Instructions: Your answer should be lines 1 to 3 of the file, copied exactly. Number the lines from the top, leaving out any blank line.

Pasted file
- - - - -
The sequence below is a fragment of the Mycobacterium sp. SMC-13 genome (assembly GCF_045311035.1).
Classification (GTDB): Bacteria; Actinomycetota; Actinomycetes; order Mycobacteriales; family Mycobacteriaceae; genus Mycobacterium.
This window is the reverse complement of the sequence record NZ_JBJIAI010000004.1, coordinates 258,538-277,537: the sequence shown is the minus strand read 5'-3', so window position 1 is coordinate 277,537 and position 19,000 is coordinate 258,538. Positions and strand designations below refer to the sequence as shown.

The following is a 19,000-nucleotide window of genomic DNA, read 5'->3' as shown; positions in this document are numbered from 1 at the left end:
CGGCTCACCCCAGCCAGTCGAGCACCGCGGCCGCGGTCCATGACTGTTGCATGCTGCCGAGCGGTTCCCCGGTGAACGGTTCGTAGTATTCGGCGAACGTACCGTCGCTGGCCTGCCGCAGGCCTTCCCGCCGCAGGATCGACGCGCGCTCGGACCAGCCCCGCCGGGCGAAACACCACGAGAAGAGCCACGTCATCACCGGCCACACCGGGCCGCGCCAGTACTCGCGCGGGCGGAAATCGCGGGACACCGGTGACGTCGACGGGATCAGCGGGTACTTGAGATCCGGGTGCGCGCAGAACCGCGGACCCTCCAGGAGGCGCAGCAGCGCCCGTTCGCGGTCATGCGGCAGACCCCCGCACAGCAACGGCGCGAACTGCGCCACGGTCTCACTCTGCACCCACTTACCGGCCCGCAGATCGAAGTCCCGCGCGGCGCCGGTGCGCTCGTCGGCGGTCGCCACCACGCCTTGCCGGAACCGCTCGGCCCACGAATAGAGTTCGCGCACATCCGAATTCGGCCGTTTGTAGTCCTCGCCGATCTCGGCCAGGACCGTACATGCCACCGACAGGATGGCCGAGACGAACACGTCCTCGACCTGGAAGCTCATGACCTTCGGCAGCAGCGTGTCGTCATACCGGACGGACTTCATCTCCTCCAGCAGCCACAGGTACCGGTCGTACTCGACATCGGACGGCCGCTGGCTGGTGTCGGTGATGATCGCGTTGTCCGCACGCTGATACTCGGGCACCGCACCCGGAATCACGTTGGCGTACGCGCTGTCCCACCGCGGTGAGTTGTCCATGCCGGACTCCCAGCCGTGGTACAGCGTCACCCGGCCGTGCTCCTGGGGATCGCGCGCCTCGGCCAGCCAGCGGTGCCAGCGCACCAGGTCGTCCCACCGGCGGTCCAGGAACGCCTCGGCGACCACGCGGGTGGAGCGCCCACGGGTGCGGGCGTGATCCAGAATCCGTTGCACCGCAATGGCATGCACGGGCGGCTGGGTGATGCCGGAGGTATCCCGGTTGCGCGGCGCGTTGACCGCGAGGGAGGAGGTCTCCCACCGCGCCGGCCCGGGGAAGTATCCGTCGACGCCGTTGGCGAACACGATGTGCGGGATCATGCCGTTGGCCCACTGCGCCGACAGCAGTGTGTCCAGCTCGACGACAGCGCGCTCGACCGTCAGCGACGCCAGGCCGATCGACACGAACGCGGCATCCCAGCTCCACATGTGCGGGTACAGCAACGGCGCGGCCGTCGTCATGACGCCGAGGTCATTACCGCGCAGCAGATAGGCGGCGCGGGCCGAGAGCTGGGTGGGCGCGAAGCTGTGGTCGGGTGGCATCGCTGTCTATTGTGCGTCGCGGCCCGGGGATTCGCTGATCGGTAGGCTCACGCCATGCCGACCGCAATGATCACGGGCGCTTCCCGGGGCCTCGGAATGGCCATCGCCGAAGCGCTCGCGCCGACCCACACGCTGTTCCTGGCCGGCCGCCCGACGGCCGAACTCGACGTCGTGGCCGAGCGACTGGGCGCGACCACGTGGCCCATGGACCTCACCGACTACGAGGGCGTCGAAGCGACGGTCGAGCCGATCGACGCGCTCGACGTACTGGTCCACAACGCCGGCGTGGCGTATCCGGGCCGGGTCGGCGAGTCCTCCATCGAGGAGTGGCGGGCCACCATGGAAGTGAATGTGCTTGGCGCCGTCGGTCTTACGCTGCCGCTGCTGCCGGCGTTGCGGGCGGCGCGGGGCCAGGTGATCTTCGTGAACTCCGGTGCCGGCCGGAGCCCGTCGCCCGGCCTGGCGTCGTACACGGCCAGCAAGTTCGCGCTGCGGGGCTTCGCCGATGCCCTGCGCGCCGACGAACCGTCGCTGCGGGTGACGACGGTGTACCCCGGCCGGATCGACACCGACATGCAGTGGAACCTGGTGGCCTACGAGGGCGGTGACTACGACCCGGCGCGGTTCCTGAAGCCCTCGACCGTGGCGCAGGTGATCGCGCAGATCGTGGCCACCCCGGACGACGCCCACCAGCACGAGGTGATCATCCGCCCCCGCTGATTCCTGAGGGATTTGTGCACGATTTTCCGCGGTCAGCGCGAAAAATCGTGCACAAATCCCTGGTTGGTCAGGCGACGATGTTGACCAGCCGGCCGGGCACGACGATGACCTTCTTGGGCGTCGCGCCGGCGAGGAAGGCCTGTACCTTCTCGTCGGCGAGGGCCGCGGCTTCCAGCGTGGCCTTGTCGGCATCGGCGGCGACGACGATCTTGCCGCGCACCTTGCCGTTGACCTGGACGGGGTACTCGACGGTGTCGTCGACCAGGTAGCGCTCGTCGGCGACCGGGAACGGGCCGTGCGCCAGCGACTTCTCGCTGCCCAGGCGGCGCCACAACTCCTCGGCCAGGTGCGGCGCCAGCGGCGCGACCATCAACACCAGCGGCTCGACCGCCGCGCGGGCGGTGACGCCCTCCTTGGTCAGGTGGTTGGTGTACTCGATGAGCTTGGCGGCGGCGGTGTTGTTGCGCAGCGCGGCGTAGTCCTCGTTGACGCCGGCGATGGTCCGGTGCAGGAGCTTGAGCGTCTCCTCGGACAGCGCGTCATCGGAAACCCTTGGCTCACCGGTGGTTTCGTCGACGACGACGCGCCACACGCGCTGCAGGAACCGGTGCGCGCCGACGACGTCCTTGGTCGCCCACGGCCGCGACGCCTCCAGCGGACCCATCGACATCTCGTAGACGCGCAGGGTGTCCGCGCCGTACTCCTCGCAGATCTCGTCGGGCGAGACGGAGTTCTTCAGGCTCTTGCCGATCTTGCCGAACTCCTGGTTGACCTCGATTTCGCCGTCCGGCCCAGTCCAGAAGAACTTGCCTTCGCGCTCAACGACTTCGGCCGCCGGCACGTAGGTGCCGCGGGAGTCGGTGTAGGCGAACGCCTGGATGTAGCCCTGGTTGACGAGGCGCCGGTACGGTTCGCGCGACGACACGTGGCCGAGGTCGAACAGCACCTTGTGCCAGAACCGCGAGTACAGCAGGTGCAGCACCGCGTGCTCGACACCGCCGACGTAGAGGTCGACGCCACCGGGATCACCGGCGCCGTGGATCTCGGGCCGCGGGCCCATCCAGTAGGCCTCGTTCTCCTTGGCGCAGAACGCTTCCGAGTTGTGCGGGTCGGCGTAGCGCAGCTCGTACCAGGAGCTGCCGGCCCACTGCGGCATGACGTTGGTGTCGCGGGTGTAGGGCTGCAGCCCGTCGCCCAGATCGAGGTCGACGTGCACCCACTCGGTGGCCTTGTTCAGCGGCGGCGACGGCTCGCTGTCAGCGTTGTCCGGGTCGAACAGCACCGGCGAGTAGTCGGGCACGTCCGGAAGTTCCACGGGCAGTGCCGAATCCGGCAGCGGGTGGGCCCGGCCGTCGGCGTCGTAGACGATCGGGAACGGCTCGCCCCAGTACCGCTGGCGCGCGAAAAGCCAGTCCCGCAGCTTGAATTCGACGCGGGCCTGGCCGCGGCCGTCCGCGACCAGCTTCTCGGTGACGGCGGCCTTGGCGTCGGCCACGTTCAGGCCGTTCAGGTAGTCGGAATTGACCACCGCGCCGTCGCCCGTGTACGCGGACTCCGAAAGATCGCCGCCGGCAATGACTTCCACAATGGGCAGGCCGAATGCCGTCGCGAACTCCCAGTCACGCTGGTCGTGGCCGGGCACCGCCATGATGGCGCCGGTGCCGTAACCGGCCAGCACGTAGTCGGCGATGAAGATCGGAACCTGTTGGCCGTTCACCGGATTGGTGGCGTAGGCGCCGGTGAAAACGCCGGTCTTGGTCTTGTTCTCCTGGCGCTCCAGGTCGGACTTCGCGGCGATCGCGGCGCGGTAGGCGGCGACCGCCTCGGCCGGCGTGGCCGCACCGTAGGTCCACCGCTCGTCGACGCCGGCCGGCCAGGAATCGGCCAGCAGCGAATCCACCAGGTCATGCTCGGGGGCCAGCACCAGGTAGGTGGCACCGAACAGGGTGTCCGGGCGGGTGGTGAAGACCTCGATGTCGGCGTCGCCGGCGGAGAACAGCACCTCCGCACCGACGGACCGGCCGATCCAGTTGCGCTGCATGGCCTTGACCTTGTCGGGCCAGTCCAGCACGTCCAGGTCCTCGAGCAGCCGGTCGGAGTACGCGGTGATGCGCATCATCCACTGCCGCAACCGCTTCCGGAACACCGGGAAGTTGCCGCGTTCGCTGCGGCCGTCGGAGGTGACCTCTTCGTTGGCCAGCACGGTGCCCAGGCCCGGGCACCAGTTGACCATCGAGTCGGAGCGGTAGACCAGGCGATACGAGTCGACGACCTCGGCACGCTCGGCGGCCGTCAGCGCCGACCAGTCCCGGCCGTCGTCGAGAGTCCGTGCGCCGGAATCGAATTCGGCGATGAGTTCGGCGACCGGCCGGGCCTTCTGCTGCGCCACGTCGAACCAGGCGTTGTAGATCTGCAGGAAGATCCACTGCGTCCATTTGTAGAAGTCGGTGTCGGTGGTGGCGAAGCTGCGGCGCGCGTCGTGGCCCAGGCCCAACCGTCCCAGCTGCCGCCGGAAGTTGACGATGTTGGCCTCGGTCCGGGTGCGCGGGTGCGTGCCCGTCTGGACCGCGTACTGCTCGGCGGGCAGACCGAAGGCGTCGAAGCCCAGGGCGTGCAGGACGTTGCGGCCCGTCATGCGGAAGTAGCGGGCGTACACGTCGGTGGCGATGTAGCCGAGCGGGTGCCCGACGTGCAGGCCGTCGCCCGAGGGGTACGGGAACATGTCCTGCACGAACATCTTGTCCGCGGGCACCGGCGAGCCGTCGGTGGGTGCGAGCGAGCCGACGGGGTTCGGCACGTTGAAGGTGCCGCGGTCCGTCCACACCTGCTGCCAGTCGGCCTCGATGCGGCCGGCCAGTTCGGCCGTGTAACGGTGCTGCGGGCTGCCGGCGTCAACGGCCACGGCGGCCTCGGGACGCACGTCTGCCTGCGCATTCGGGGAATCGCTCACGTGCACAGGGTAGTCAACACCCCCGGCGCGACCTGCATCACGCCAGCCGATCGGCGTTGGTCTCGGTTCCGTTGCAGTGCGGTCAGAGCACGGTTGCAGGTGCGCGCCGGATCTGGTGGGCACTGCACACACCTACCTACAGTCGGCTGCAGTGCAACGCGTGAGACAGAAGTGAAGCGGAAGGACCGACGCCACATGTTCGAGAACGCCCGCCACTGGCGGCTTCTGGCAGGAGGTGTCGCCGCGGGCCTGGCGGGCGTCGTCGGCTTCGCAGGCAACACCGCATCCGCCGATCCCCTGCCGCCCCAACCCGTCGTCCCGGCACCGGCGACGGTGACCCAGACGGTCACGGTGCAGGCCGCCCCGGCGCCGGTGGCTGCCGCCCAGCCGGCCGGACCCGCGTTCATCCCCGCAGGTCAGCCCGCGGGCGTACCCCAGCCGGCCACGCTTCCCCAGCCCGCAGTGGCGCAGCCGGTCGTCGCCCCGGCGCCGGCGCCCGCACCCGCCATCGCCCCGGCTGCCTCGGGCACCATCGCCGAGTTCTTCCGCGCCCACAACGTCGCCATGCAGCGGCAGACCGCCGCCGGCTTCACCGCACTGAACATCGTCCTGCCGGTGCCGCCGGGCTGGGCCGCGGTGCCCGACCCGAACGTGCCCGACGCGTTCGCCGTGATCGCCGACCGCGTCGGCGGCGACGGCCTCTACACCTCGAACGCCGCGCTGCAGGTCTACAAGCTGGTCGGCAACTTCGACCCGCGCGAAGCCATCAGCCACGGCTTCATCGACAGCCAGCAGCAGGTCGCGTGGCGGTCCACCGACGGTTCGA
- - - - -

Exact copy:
The sequence below is a fragment of the Mycobacterium sp. SMC-13 genome (assembly GCF_045311035.1).
Classification (GTDB): Bacteria; Actinomycetota; Actinomycetes; order Mycobacteriales; family Mycobacteriaceae; genus Mycobacterium.
This window is the reverse complement of the sequence record NZ_JBJIAI010000004.1, coordinates 258,538-277,537: the sequence shown is the minus strand read 5'-3', so window position 1 is coordinate 277,537 and position 19,000 is coordinate 258,538. Positions and strand designations below refer to the sequence as shown.